Find a Long Canyon parking spot in the wooded area or roadside, or park at Mescal Trailhead if it is full.
Arrive early to give yourself the best chance at getting a free space or wait until later in the afternoon when the midday rush has passed.
Take Long Canyon Trail Heading West
Stick to the West side and head for the Sedona Long Canyon Trail. Don’t take the path on the East side of the road for Chuck Wagon Trail.
You will pass a huge information board with maps and details about Red Rock Secret Mountain wilderness area.
Mescal Trail Joins Long Canyon
If you had to park down at Mescal Trailhead you can take a connecting path which joins with Long Canyon right at the beginning of the hike.
You would add on around 0.8 miles total to your hike if you walk from Mescal Trailhead to Birthing Cave and back.
Walk The Flat And Easy Path
The trail is flat, easy and soft underfoot with some sections of deeper sand.
You will begin by walking Northwest, and you’ll pass through desert vegetation as the path narrows and widens.
This is a nice start to an overall very relaxing hike.
Pass Seven Canyons Golf Course
Around half a mile into the hike you will pass by Seven Canyons golf course.
Keep the manicured greens and fairways to your right side and continue as the trail turns West.
Take A Left At The Wooden Fence
This is the most important part of the hike to Birthing Cave in Sedona and the only place you can get it wrong if you’re not careful.
Just 0.1 of a mile after the golf course you will reach a wooden fence with 3 wooden posts covering half of the trail. There are two very obvious trails running to either side of the wooden fence.
You want to completely avoid both of those trails, and instead look to the left side for tree branches on the ground.
Beyond the tree branches you can see a beaten path entering trees and curving round to the left.
Further to the left is a wider and larger opening. Take either of the two trails heading Southwest in order to reach Birthing Cave.
Climb A Short But Steep Hill
After taking the turn, you will head Southwest for a short period before beginning to climb for a total of 0.3 miles on the spur trail to Birthing Cave.
The only part of the trail to challenge you will be this short but steep and rocky climb up into Birthing Cave, and then again on the way back down again.
Take care with foot placements and look out for larger rocks sticking out of the trail. This is where poles may come in handy.
Enter Birthing Cave
Views behind you begin to dramatically improve with every foot of elevation you gain on the way into Birthing Cave.
As you approach the top you will begin to notice that the cave shape is very much like a female reproductive organ and the name will begin to make more sense.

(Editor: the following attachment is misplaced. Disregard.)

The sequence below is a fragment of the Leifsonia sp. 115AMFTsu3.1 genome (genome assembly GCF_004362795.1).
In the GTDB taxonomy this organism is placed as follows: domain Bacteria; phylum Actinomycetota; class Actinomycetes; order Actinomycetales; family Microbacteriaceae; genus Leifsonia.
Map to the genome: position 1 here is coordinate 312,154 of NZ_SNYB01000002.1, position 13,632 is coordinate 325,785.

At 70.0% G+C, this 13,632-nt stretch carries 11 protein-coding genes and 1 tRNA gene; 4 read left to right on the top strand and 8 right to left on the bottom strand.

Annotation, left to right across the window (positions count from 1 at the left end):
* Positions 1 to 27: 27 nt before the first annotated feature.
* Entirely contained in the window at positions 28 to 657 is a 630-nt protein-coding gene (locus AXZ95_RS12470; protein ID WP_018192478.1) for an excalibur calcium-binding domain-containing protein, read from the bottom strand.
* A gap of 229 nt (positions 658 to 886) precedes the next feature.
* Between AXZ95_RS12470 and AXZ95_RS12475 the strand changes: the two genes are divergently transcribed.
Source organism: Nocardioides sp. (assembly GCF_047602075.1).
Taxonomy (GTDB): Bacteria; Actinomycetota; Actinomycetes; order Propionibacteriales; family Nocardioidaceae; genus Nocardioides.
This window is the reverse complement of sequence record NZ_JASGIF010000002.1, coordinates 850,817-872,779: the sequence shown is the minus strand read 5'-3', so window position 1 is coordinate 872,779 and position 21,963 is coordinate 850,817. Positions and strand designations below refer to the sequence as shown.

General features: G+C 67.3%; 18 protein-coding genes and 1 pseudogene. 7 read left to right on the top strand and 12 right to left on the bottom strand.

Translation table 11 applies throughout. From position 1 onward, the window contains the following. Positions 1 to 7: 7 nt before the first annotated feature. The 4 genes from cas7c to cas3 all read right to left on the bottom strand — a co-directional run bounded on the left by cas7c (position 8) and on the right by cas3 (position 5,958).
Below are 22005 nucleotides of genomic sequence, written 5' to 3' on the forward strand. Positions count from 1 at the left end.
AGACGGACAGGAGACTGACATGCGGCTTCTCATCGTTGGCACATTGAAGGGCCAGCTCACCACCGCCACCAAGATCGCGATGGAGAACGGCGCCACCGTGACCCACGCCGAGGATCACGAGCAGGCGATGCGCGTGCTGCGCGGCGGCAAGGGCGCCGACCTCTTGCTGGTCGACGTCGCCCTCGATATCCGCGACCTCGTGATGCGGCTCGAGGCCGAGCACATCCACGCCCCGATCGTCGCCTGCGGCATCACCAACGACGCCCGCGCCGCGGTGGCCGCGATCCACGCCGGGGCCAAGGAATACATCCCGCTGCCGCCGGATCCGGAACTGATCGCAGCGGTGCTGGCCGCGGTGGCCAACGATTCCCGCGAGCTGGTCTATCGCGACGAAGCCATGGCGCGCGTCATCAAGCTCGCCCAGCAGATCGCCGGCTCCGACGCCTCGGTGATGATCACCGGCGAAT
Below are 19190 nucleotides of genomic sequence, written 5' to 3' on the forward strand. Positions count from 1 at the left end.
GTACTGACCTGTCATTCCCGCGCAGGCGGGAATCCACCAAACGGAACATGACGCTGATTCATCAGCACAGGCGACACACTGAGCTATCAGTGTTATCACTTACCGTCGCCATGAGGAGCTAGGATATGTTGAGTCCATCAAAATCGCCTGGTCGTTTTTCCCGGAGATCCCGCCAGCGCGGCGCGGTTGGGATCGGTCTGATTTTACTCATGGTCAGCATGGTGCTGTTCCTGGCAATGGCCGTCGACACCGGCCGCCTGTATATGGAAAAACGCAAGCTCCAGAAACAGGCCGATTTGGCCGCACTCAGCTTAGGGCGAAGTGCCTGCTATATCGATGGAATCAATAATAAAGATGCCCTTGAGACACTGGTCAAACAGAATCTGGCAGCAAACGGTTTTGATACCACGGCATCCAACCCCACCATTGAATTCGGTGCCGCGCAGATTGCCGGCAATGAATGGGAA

Climb Into The Hole
Once you enter Birthing Cave you will quickly realize that in order to sit inside the small sphere, you are going to have to climb up steep slick rock.
The rounded smooth rocks can be very slippery and hard to climb. If you do try to get inside the sphere, you have to forge a path by zig-zagging slightly and then walking a narrow ledge.
- The good news is you can get inside with a solid pair of shoes and excellent grip. There’s no drop off below if you don’t make it in.
- The bad news is it takes a bit of effort and some careful foot placements in order to get close enough to actually make the jump inside.
Important – Do not use poles or anything else as support or you risk damaging the cave. Remember the principles of leave no trace.
Enjoy The View
Once you make it into the spherical shaped Birthing Cave hole, you can soak up spectacular views over an ocean of trees backed by mighty red rocks and an endless sky.
Birthing Cave doesn’t actually look like a cave until you are standing right up here at the very back. The outline of its entrance looks just like a teardrop or flame.
Water and fire shapes in the Earth. Throw in a slight breeze and you’ve got the elements of matter.
Sounds very much like energy and vortex, right?!
Hike Back To The Trailhead
Birthing Cave may or may not be busy when you arrive. If it is busy, be prepared to wait 10-20 minutes for a clear shot of the entrance.
Early risers stand a better chance of peace and solitude inside this Sedona cave but even if it is busy, most people are courteous.
Take care on the way back down the steep bank. It should take no more than 20 minutes to reach the Long Canyon trailhead or 30 minutes to reach Mescal Trailhead.
Time to move onto your next cave or hike in Sedona!
Birthing Cave Trail Pros And Cons
- Much quieter than other caves and hikes in Sedona
- Very quick and easy to access Birthing Cave
- Stunning views from the very back of the cave
- Parking is extremely limited
- Getting into the sphere is difficult